The administration once promised transparency, but nations such as Egypt and Pakistan now regularly receive billions of our dollars with no reasonable amount of oversight or enforceable conditions. At a time when Americans are watching debt pile up back home at astronomical levels, Washington continues to send money to countries that don’t seem to respect us, much less appreciate our generous financial gestures.
Part of the problem is that the State Department has not had an inspector general in more than five years. This position is specifically designed to ferret out wasteful programs and instances of misused or stolen program funds. The House Committee on Foreign Affairs sent Mr. Kerry a letter in February asking that the secretary appoint someone …read more

Source: RAND PAUL

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Great interview of David Stockman

May 3, 2013 in Economics

By Mark Thornton

David Stockman is interviewed here on the Austro-friendly Power Trading Radio by John O’Donnell.

Reservations are required for the David Stockman book signing event in New York on May 21st.

…read more

Source: MISES INSTITUTE

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EPA Trying to Confuse Public on Impact of Keystone Pipeline

May 3, 2013 in Economics

By Paul C. "Chip" Knappenberger

Paul C. “Chip” Knappenberger

The U.S. Environmental Protection Agency recently got in a rather public spat with the U.S. Department of State over the proposed Keystone XL pipeline project. Apart from the irregularity of one Cabinet agency attacking another, the episode was a boondoggle for the EPA, which came out looking both petty and unscientific.

In a letter to the State Department, the EPA contends that the State Department (which has the ultimate say in the whether or not the pipeline gets the green light) did not accurately assess the magnitude of the carbon dioxide emissions that would result from the burning of the 830,000 barrels of oil the pipeline would transport each day.

It’s important to point out that a barrel of oil extracted from Canada’s tar sands produces about 17 percent more carbon dioxide emissions than the average barrel of oil refined in the United States. However, that extra 17 percent does not come from the oil itself, but from the energy-intensive manner in which it is mined. This emissions premium will almost certainly shrink over time as new technologies are developed to more efficiently extract the oil.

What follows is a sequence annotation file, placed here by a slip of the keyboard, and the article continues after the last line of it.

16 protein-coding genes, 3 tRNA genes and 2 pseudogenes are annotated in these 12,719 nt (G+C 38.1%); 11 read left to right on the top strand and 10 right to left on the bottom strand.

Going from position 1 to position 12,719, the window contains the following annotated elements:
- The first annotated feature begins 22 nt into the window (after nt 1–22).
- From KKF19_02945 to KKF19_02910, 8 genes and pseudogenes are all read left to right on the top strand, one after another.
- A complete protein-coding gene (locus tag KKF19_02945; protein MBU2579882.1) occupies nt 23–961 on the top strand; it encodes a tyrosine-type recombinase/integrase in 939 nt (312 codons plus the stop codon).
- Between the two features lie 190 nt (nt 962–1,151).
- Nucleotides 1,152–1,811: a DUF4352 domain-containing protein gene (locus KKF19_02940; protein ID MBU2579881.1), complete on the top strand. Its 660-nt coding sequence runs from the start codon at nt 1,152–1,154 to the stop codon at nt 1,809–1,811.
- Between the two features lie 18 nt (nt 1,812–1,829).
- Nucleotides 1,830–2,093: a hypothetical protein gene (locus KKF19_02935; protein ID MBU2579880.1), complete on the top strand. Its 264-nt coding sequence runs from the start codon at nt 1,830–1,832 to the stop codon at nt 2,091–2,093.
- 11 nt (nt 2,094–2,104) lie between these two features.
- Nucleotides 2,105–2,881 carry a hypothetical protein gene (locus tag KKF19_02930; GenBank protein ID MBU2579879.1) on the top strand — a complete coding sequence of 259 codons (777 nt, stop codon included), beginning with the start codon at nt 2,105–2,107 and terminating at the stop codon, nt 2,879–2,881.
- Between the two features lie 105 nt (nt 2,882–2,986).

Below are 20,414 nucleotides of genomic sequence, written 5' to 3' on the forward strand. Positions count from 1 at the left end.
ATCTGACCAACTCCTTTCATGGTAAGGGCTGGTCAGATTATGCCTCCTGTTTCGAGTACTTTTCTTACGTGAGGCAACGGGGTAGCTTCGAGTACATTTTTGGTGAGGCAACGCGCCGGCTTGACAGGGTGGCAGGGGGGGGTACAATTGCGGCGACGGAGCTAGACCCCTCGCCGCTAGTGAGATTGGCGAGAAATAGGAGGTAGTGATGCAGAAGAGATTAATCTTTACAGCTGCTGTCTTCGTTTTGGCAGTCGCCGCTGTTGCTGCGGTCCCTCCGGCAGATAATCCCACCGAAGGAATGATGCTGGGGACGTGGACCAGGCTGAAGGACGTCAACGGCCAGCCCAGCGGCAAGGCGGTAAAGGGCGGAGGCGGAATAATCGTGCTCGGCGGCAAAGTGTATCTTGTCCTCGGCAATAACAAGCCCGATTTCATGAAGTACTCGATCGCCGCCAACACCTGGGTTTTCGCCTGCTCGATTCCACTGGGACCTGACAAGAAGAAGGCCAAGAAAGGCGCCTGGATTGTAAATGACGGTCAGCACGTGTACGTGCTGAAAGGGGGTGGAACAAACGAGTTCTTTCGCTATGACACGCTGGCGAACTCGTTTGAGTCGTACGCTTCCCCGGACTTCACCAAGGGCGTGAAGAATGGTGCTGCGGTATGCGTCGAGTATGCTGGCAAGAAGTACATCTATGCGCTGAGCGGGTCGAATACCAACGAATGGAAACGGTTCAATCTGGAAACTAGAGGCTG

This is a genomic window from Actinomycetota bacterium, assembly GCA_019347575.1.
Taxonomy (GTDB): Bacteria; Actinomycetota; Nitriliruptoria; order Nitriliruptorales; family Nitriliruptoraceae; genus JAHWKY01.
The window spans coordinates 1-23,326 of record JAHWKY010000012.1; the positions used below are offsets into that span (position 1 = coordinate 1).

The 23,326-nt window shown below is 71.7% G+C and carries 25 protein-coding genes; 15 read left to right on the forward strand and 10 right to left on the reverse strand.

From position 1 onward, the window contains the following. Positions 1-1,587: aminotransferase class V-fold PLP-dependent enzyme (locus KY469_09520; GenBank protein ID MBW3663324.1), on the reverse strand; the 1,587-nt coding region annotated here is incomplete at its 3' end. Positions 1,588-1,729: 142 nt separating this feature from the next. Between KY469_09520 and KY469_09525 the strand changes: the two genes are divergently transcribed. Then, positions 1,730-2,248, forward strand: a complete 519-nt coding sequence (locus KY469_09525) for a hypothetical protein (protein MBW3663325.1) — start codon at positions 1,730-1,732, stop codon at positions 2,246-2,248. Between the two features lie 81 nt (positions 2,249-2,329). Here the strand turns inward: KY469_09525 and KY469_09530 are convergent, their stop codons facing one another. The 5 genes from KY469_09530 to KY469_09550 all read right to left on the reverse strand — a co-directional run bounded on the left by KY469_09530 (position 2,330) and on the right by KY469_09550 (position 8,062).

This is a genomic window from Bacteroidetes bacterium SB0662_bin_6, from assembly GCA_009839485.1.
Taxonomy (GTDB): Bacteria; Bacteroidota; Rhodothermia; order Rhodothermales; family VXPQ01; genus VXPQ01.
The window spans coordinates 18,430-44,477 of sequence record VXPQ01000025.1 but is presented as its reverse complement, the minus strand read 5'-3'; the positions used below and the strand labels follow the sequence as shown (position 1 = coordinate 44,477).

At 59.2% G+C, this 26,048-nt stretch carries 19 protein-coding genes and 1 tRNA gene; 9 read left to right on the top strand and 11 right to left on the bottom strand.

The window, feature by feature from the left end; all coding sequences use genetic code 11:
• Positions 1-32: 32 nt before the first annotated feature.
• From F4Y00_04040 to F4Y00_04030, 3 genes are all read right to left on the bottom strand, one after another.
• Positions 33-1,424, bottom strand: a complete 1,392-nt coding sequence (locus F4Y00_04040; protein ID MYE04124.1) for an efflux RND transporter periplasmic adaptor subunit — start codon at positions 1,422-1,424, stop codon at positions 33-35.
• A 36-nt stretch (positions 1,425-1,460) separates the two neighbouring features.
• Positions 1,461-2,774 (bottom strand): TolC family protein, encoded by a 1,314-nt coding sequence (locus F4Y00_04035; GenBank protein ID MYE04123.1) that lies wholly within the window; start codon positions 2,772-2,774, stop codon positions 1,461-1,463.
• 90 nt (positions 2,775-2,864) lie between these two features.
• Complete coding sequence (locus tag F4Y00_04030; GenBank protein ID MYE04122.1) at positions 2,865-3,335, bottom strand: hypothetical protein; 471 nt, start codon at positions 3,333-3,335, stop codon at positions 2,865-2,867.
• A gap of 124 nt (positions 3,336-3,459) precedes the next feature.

The recent spat with the State Dept. was a boondoggle for the EPA, which came out looking both petty and unscientific.”

The concern is how much of this extra carbon dioxide will find its way into the atmosphere because of the pipeline. The State Department concludes that the tar sands oil will come to market whether or not Keystone XL is ever built, meaning the pipeline would result in a minimal production of carbon dioxide that otherwise would not have occurred.

The EPA, on the other hand, argues that absent the pipeline, the oil will largely remain in the ground. Therefore, building the pipeline will cause the extraction of oil, with the end result being the emission of an extra 18.7 million metric tons of carbon dioxide per year.

That sounds like a lot. But herein lies the EPA’s prevarication. Typically, when gauging “climate impacts,” as the EPA claims is its “focus” in the letter, emissions are put into a computer model to determine how they would actually impact the climate. Taking that extra step isn’t hard. The EPA didn’t do it. In fact, climate models are designed precisely to provide information about how emissions affect the climate, and are the primary source of projections of future global warming resulting from …read more

Source: OP-EDS

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Another Libertarian Case for An Appropriate Ethical Model for Business

May 3, 2013 in Economics

By John P. Cochran

Joseph Salerno’s recent post on The Libertarian Case for Corporate Social Responsibility reminded me of a similar argument about a free market based ethic for business by Richard W. Wilcke in the Independent Review (2004).